Spring Insects

Ground Nesting Bees - About 70 percent of bee species nest underground and they are important pollinators of our fruit and vegetable crops. But many residents get concerned when they see large numbers of bees flying low over their lawns or gardens in spring. These bees are often brightly marked though some will look like honeybees. They do not aggressively defend their nests and most stings occur when the bees are handled or accidentally stepped on. They will be around for just a few weeks, then disappear, so best to leave them alone.

Cabbage Butterfly - The pretty little white butterfly that flits about the garden this time of year is laying eggs on cole crops that will hatch into the deep green larvae that will devour cabbage, broccoli, kale and cauliflower. They are especially troublesome whenthey get beneath the florets of broccoli and then decide to emerge when dinner is served. That bothers some people. The larvae can be killed with a spray of Bt, an organic and completely safe insecticide that stops them from feeding and eventually kills them. Just don't use Bt around your butterfly garden because it kills all butterfly and moth larvae.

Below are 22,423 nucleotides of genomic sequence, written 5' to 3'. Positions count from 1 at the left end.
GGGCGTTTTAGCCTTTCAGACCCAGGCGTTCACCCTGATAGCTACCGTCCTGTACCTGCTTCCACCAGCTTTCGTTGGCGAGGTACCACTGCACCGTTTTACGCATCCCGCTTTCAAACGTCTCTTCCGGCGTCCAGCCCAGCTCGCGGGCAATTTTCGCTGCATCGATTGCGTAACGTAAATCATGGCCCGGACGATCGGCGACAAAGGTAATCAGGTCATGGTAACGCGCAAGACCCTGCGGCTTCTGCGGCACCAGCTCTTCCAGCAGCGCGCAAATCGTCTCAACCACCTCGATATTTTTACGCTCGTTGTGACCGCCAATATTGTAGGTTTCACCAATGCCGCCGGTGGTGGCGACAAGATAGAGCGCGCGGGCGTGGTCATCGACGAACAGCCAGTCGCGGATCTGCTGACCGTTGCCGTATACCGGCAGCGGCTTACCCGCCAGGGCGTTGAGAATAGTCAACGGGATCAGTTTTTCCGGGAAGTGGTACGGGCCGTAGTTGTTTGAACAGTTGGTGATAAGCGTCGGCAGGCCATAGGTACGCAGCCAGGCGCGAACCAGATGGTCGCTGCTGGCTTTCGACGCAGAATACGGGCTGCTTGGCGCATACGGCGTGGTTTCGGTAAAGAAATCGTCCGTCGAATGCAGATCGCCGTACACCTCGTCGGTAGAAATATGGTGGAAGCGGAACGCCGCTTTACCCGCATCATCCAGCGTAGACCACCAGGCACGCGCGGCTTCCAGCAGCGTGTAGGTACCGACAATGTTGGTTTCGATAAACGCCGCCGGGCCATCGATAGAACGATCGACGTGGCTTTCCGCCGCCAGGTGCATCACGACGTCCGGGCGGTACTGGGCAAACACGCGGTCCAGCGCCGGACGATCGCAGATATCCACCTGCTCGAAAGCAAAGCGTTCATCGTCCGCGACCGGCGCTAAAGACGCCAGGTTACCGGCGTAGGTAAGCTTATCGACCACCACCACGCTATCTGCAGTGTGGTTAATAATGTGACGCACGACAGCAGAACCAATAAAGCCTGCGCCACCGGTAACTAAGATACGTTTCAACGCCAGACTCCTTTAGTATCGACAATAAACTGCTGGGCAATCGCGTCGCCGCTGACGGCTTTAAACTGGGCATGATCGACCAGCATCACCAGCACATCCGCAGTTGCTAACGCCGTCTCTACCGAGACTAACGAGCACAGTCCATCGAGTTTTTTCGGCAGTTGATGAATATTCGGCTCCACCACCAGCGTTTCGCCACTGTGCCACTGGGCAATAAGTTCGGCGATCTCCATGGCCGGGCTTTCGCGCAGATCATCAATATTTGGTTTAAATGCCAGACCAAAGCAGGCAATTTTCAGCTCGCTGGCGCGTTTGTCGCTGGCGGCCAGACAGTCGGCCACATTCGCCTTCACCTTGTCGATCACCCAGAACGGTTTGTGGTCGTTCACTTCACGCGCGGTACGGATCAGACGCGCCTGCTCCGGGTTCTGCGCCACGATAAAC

Termite Swarms - Termites swarm in the spring and people panic when they see them. Often termite reproductives come from stumps and wood out in the yard and are not necessarily a cause for concern; they may not have invaded your home. Also, be sure the swarms you are seeing are termites and not ants, which also swarm this time of year. Termites have straight antennae, a broad waist and four, equal-sized wings while ants have elbowed antennae, a narrow waist and front wings longer than back wings. If you do suspect a termite swarm, ask us to mail or emial EntFact-604, which will explian how to deal with them.

Brown Marmorated Stink Bugs - These stink bugs are home invaders and they're going back outside now to damage a wide range of fruit and vegetable crops. Stink bugs are sheild-shaped insects with a hard outer body, and some of them are actually beneficial. The brown marmorated is distinguished by white banding on its antennae. It damages fruits and vegetables with its piercing mouthparts, discoloring the produce and often leaving corky areas. Pyrethrins will control brown marmorated stink bugs; homeowners can also use malathion. 

Clover Mites - Clover mites give people the creeps because they're a tiny, red insect that appears to have e44aten a blood meal. They resemble the mites that feed on poultry, and they appear in cracks and crevices outside and inside, especially in windowsills. You see them most often this time of year and in dry weather outside. But they do not feed on people or pets or household products, and they won't hang around long. So they're really nothing to worry about.